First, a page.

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The Ballad of the Bleeding Bubbles: A treasure trove of love poems
Dr. Ratan Bhattacharjee's 'The Ballad of the Bleeding Bubbles' is indeed a bouquet of love poems, as he has beautifully portrayed the dualities existing in the experience of this emotion which we can very well see in the antithetical divide 'Melodies and Maladies', where innocence of love coheres with experiences of love. It will be very appealing to the readers as it is not designed for a specific age and one can easily relate to it as everyone of us.

The Ballad of the Bleeding Bubbles by Dr. Ratan Bhattacharjee reminds us about William Blake’s oft-quoted line “without contraries is no progression” with respect to the most powerful emotion of the human soul-love. It is indeed a “Bouquet of love poems” and he has beautifully portrayed the dualities existing in the experience of this emotion which we can very well see in his operation of dividing the book into “Melodies” and “Maladies”.

It will be very appealing to the readers as this particular book is not designed for a specific age and one can easily relate to it as everyone of us.The expression of love finding itself eloquently through modern day social networking sites and on the cell phones have also been brilliantly displayed.

The poems are a wonderful painting of a boat of words where we experience the fragrance of an amaryllis and also hear the desire of a stone to become a poem. He has very boldly exclaimed that love has the potential to be like a magic spell and underlined the all-embracing nature of love to be like a continent but has also warned us about its farcical nature.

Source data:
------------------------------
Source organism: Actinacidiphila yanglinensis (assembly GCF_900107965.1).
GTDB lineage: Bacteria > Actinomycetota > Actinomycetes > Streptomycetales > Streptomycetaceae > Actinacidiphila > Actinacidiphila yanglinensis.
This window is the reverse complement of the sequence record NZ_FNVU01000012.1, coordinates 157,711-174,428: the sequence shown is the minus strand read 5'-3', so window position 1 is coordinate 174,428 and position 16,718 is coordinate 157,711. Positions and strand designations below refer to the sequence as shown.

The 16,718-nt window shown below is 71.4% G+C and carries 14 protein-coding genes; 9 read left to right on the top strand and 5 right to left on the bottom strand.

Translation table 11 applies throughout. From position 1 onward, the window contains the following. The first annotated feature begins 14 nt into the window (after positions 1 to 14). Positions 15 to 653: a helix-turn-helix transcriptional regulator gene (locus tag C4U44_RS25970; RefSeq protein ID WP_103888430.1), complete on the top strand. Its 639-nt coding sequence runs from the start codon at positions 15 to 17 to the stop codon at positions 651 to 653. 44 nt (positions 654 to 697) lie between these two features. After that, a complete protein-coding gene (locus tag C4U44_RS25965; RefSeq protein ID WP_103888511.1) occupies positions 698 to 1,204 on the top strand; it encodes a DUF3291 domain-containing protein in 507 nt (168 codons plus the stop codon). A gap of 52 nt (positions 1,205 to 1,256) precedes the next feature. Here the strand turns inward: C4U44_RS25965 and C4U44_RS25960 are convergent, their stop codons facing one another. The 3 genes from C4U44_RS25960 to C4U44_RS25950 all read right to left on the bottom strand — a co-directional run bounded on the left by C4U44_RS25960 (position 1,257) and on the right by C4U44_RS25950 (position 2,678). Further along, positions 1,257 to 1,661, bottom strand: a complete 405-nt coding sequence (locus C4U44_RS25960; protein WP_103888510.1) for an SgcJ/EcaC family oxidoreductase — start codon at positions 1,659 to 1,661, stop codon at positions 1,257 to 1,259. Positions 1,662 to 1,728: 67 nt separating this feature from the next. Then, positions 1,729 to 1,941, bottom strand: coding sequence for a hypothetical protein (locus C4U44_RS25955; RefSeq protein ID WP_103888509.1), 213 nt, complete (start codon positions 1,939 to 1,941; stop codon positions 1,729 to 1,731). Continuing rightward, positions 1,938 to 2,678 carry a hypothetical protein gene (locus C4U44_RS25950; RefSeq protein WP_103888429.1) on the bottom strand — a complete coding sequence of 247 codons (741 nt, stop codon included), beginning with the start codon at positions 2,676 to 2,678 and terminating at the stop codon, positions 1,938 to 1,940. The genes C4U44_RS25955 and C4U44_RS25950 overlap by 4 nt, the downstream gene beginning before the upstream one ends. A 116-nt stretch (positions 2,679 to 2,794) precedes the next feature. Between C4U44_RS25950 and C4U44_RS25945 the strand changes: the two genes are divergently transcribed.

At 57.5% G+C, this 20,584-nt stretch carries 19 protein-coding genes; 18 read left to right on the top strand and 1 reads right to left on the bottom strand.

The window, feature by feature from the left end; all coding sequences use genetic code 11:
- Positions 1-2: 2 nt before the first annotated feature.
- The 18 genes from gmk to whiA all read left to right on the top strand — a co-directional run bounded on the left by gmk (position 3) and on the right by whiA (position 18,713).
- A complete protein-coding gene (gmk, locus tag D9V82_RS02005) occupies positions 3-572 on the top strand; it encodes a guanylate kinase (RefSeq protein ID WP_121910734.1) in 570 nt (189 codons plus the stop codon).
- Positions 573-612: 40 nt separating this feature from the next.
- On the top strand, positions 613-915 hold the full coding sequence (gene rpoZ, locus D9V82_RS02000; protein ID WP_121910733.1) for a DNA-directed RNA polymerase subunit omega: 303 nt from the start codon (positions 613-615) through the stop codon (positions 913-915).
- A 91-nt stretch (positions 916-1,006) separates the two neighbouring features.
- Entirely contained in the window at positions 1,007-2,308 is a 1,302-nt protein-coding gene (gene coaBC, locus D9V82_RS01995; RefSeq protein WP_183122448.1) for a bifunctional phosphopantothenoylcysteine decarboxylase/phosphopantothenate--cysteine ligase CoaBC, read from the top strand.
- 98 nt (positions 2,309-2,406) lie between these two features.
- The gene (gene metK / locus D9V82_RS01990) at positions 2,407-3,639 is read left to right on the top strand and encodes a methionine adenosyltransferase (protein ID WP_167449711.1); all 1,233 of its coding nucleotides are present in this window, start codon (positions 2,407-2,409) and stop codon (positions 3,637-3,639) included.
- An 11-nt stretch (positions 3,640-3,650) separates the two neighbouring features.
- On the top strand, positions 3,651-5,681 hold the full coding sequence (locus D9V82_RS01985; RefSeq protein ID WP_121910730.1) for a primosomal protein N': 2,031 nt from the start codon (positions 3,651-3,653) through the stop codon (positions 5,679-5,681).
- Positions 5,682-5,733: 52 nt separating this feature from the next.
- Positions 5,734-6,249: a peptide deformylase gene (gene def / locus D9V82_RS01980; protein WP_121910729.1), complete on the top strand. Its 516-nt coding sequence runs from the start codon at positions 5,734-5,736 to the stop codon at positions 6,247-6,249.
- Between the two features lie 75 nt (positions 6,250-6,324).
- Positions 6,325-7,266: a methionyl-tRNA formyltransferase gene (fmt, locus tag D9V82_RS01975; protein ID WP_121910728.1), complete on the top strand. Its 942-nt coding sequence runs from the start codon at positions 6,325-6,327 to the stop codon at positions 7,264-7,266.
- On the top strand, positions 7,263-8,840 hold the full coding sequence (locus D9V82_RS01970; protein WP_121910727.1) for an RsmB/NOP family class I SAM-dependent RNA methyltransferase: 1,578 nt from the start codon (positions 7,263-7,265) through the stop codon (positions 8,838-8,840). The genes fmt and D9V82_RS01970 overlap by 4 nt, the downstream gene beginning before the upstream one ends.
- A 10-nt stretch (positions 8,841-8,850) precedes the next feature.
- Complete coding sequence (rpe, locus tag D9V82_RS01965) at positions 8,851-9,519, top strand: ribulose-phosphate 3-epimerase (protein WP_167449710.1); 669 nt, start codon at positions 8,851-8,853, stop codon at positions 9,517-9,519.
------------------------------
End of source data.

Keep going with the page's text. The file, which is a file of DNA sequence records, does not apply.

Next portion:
One should read not just for reading’s sake but in order to excavate the more possible meanings by which we may decipher about the depth of love.

This book can be looked upon as ‘a spontaneous overflow of powerful feelings by the poet who thereby created a brilliant opportunity for the readers to grasp the nature of love and how it nurtures and bears the potential to transform a being. In his first section “Melodies of Love” the poet boldly expressed his desire to declare “life was more than a fragile existence” and we can almost see his tear drops falling but in the form of “red palash” and “the yellow radhachura”.

This is wonderfully shown in his poem “The Red Palash and Yellow Radhachura fall on the Grass” where in spite of the fact that the poet wanted to “die like Veronika with sleeping pills in my hand”, he wants to live “in the grandest way like the round orb blazing all night”.

The melody of love or the sweet charm and chime involved in experiencing this unique emotion is seen when he says that the reason for living in the grandest way was because “you had been there at the end of all roads/You had been there smiling for me….” Romance is also seen at its peak in his poem

“My Heart Becomes a Continent” where nature’s beauty is amalgamated with the expression of the all embracing nature of love. For example the poet says “My heart becomes a continent/It has rivers, lakes and a vast sea/The milk white swans swim all along/ When you are with me. Images of nature also resound in his poem “Love is a sapling that grows” which tells us that love is not easily attainable and one should have the patience while in the quest for true love.

All of us will know what the poet means when he writes “Love is what I am unable to define” as love is something divine and in order to comprehend the nature of this divinity one should have the patience one needs to nurture a sapling which will grow slowly.